Concern over the Justice Department’s ill treatment of banks is gaining visibility. We first blogged about the DoJ unfairly going after banks when Investors Business Daily wrote about the subject on July 11. Today’s Wall Street Journal includes this piece, in which essayist Mary Kissel essentially says DoJ has declared war on banks. Cam Fine of the Independent Community Bankers of America penned this August 29 letter to U.S. Attorney General Eric Holder expressing his concern about the Department’s tactics with respect to banks.
At the root of DoJ concern is the concept of “disparate impact.” This is the idea that even if someone has no intent to discriminate, and complies with every law and rule on the books, they can be guilty of illegal discrimination if the result of their lending decisions is that some racial groups get more loans than other racial groups. Disparate impact was all the talk in the early 1990s. The term lost its cachet during the Bush Administration, but now under President Obama, it is coming back.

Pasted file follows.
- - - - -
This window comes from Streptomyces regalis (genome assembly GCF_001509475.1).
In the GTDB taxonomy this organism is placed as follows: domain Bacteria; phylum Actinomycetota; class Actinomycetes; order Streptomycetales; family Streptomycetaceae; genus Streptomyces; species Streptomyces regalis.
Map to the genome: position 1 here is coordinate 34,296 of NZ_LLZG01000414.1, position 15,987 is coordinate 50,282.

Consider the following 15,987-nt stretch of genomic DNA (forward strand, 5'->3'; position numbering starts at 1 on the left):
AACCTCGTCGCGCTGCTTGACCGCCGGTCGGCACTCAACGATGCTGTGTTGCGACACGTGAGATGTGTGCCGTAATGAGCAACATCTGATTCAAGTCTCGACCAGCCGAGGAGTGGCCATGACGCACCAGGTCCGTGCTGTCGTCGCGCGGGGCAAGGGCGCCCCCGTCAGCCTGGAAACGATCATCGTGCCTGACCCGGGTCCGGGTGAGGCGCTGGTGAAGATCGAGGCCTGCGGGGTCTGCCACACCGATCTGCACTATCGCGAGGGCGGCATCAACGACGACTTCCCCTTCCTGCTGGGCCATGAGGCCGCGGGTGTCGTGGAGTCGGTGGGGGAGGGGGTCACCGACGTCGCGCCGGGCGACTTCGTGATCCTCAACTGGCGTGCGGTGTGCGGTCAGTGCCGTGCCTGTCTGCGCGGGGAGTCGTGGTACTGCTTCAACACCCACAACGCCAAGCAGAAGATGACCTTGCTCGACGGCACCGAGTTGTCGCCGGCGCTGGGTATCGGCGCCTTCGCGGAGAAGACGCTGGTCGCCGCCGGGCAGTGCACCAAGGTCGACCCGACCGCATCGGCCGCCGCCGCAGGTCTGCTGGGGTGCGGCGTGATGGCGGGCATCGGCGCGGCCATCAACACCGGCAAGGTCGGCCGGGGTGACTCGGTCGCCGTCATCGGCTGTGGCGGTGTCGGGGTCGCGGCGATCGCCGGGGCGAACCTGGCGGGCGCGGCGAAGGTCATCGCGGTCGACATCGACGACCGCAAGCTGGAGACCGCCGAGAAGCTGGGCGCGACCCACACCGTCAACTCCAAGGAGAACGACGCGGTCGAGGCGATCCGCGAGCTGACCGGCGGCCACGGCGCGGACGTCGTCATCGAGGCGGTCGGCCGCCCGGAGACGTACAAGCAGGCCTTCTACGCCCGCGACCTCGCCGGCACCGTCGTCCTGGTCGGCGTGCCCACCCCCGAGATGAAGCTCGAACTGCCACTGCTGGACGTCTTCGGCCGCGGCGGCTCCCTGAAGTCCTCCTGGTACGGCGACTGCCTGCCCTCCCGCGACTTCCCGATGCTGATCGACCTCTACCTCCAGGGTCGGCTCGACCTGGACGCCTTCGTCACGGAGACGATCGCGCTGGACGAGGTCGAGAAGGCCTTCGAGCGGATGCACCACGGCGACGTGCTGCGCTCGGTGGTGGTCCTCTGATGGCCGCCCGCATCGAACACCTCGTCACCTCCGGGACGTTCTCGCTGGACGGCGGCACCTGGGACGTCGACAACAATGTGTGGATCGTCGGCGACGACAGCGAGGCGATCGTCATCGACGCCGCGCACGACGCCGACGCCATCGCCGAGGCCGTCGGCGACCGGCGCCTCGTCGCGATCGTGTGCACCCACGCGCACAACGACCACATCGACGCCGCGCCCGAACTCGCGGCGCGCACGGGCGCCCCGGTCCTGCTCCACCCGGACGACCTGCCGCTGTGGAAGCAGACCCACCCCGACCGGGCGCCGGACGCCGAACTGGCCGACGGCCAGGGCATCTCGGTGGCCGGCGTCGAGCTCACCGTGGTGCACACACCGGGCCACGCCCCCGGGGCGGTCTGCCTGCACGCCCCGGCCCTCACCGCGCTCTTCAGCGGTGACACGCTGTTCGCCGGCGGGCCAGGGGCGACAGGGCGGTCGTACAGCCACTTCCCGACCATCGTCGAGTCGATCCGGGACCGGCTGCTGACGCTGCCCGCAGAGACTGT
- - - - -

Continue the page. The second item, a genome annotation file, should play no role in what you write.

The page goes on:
I have always thought that if the government is going to prosecute based on disparate impact, it should go after its own school systems. In the Twin Cities, where I live, there is a significant “achievement gap” between Caucasian public high school students and African American public high school students, with much higher graduation rates among the Caucasians. Nobody is accusing the school system of racism, but if you applied the concept of disparate impact to education, you would have no choice but to charge school officials with violation of discrimination laws.